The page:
The lion called an assembly to make up a plan.
Who would approach the Sky God in the bravest kind of way
And make us proud by returning with the light of day?”
Anansi the Spider, that’s who!
The Anansi stories pre-date the trauma of slavery. They were taken in the hearts of enslaved Africans to the plantations of the West Indies. Later, with the Windrush generation, they came to the UK. As part of our cultural heritage, the importance of oral storytelling, and of these folk stories in particular, is often overlooked.
That’s where we come in.
‘Anansi’s Journey’ is a multimedia show for schools and elder’s care settings bringing the stories and their history to new audiences. The project combines contemporary spoken word, puppetry, original Kora music, and filmed Interviews with Afro Caribbean elders sharing their memories of the story and migration and give a human face to this lost history.
We are asking for your support to bring this show to schools and care settings in some of the areas worst hit by Covid 19 for Black History month 2020.
Who are we?
•I’m Caroline, I have been nurturing this project for several years. It has grown to become a collaboration between 4 BAME artists. I’m a teacher and puppeteer trained at the Curious School of Puppetry and Little Angel Theatre. Facilitator of puppetry workshops in schools, community centres & museums in the UK & France.
•Abstract Benna – Writer & Narration: Benna is a spoken word performer of Bajan & Jamaican heritage who has collaborated with major organisations including the Roundhouse, NHS and BBC 5 Live. (https://www.abstractbenna.com)
• Eileen Bellot – Direction: Eileen Bellot is a Freelance Writer/ Director and Artistic Director of QuestLife. Eileen’s work has been staged at Arcola Theatre, Park Theatre, Ovalhouse, Vault Festival, Albany Theatre, Rich Mix & Canada Water Theatre. Links: Twitter @Questlife2 www.questlife.co.uk
• Mosi Konde – Music: Mosi is an award-winning traditionally griot trained Kora player who has performed at world-class venues including WOMAD, the Royal Albert Hall and the Royal Festival Hall (http:// www.greennote.co.uk/production/mosi-conde-kaira-kora-africa/),
We are proud to have mentorship from highly experience professionals:
• Sarah Wright and the Curious School of Puppetry. Sarah is a renowned puppetry director who has worked with companies including Shakespeare’s Globe, Kneehigh, the Young Vic, and Wise Children. She founded CSP in 2016. (http://curiouspuppetry.com/about)
• Beth Warnock, Creative Learning Producer for theatre, poetry & dance at the Barbican.
• Judith Hope Master puppet maker. (https://www.judithhope.co.uk/)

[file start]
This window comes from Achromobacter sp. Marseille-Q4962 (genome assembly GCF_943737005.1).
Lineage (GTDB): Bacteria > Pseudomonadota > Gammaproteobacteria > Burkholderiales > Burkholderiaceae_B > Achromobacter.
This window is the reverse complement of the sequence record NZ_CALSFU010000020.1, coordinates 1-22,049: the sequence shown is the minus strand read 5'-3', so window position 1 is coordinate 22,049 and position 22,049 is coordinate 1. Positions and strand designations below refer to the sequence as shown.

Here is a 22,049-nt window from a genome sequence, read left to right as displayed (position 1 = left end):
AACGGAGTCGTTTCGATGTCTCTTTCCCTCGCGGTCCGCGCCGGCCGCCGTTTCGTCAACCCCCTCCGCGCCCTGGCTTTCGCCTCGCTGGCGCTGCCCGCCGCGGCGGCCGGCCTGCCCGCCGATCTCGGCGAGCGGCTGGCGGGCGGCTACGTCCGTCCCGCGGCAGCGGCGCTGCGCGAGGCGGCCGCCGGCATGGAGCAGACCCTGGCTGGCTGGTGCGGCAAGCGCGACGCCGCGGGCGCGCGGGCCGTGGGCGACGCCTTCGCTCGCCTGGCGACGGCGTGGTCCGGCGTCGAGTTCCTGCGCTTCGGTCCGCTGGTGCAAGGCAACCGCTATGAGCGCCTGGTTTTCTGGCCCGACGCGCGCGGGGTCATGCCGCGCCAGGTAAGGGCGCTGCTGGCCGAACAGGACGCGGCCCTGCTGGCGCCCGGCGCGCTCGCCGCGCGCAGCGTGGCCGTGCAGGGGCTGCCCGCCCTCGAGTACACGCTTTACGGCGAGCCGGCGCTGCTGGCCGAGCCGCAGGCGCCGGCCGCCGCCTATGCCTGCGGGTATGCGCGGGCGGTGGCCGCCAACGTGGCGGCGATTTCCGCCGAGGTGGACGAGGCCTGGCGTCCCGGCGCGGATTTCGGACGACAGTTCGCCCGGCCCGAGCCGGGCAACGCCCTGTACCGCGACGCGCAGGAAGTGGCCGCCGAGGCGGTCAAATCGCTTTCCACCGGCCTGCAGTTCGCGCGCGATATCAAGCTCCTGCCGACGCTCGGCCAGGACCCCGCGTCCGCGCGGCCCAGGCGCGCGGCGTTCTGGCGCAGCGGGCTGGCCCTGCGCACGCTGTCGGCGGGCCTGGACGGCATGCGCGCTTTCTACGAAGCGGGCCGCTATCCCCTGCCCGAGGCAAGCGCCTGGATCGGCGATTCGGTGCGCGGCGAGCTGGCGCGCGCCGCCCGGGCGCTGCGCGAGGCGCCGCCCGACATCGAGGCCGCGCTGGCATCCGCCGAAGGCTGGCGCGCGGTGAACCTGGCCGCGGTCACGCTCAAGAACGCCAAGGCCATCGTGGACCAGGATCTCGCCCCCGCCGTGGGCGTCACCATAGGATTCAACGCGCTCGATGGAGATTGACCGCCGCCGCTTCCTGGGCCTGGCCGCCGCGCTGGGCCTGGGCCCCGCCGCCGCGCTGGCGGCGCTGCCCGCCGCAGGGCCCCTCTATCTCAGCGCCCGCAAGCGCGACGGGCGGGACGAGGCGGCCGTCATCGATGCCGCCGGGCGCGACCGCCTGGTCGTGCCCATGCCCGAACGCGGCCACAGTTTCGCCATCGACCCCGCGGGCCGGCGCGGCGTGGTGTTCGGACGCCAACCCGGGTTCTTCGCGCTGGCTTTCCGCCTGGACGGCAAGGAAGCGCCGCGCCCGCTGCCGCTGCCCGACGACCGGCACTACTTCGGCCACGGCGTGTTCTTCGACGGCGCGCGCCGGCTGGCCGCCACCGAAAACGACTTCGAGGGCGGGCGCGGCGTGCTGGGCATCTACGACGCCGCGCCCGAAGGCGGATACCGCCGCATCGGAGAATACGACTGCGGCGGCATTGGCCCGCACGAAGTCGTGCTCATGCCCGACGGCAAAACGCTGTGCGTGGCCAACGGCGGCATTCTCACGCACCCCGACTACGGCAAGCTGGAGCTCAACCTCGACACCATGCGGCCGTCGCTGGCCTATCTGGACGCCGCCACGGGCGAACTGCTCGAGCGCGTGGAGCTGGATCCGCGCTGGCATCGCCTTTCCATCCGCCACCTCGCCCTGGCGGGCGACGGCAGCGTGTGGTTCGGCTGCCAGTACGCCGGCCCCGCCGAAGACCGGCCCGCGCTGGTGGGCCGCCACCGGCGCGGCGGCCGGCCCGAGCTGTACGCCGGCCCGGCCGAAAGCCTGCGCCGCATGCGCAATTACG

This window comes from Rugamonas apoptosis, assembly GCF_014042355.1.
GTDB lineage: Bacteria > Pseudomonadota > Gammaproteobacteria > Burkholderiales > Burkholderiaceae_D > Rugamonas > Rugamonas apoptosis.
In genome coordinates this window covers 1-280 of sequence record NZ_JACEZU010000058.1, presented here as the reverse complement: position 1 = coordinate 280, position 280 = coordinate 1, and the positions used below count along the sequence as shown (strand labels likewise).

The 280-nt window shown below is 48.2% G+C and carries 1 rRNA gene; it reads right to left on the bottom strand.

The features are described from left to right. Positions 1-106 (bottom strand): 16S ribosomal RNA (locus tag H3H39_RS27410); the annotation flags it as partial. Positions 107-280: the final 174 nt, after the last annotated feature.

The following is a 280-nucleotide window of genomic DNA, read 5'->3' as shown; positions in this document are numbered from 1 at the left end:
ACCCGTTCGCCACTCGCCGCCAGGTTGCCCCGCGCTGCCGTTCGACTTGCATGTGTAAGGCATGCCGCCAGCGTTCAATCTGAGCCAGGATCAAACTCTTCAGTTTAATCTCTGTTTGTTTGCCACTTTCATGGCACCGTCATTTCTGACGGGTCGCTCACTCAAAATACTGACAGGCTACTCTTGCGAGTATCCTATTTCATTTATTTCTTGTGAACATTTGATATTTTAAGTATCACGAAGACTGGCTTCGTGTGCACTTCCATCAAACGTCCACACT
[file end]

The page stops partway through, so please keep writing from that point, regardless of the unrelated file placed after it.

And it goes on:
• The Little Angel Theatre, leading British puppet theatre, (https://littleangeltheatre.com)
• Vivian Gladwell, Clown master, (https://www.nosetonose.info/movie.htm)
• Reel Rebel Radio (http://reelrebelsradio.com)
• Jane Gerhard, finance manager.
This project is critically important right now.
The recent Black Lives Matter protests have finally thrown the spotlight onto race and cultural heritage, but these issues are nothing new. When I look back at my childhood in '70s and '80s France, I faced deep racism, anger, religious extremism and self-abuse. A few individuals made all the difference in helping me to build a positive self-image - these moments saved me.
As you might know, there is very little representation of BAME culture in schools (https://www.theguardian.com/books/2018/jul/17/only-1-of-uk- childrens-books-feature-main-characters-of-colour).
Representation of BAME characters, stories, and culture is crucial in giving children a sense of identity and community.
How can we know who we are if our lives are never reflected in the stories told around us?
In these difficult times, it is essential that children grow up feeling able to stand strong and face today’s teenage challenges. Knife crime, hate crime, drug and gang culture, systemic racism, poverty. These things will not go away, but we can help young people feel strong in themselves as they prepare to face them.
Today, I run workshops in schools and witness the need not only for children from BAME backgrounds to celebrate their culture but also for all other children to witness their friends participating in something that belongs to them. This empowerment changes the usual narrative of exclusion.
Who Is ‘Anansi’s Journey’ for?
Uniquely this show will cater for 2 different audiences:
• children aged 5 to 9 in schools, community centres, libraries and museums
• isolated elders in care homes as a personal show.
Workshops will run alongside the show, focussing on encouraging creative self-expression through creative writing, storytelling, and puppetry.
We want this show to be accessible to everyone. We are working with a Speech and Language Therapist from the Learning Trust in Hackney and a BSL & Makaton interpreter, to ensure that our show is as inclusive as possible.
We have a Research and Development week booked at the Little Angel Theatre 3dr to 7th August.
The show itself is planned for October 2020 to coincide with Black History Month. If we return to lockdown, we will be able to perform it remotely via virtual platforms.
What Your Money is For?
These are hard times for the arts, and community support is more important than ever. Making a show from scratch is not a small job! We are asking for £20,000 to bring this beautiful, timely project to life.
We have already made prototype set and puppets, but these will be remade following our Research and Development week in August.
Therefore we need funding to pay for rehearsals, puppet making, set designing, script-writing, music composition, recording, film making and marketing.
We hope you can help make this important show a reality!
- Katie Owen
- Lehni Olamide Davies
- Isabella Ludlam
- Jane Hewer
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